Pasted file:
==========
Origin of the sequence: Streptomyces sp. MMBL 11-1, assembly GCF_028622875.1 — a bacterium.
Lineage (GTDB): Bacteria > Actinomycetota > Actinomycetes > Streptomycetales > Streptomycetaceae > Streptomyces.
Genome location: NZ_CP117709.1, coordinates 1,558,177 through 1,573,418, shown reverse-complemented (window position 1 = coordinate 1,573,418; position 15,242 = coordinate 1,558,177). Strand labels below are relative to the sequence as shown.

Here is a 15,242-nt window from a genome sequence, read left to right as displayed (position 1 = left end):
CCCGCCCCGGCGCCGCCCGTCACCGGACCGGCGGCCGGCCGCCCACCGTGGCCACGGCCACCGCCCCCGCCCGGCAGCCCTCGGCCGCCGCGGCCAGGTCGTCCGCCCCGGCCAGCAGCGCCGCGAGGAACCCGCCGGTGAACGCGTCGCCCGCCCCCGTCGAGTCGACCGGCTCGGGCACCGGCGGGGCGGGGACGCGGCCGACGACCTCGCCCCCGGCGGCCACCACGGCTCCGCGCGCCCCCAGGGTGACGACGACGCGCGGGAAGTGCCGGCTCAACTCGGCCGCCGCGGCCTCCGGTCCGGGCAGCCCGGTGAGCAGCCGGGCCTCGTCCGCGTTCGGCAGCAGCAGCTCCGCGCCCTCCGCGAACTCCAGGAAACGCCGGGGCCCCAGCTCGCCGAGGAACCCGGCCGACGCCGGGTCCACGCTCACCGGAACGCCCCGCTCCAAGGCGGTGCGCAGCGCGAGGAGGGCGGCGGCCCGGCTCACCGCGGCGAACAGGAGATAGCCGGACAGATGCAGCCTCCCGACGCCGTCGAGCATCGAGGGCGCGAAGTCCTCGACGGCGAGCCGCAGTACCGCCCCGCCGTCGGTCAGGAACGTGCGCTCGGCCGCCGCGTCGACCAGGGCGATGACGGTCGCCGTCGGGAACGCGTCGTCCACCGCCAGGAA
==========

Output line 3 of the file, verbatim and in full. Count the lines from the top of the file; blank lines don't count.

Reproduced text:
Genome location: NZ_CP117709.1, coordinates 1,558,177 through 1,573,418, shown reverse-complemented (window position 1 = coordinate 1,573,418; position 15,242 = coordinate 1,558,177). Strand labels below are relative to the sequence as shown.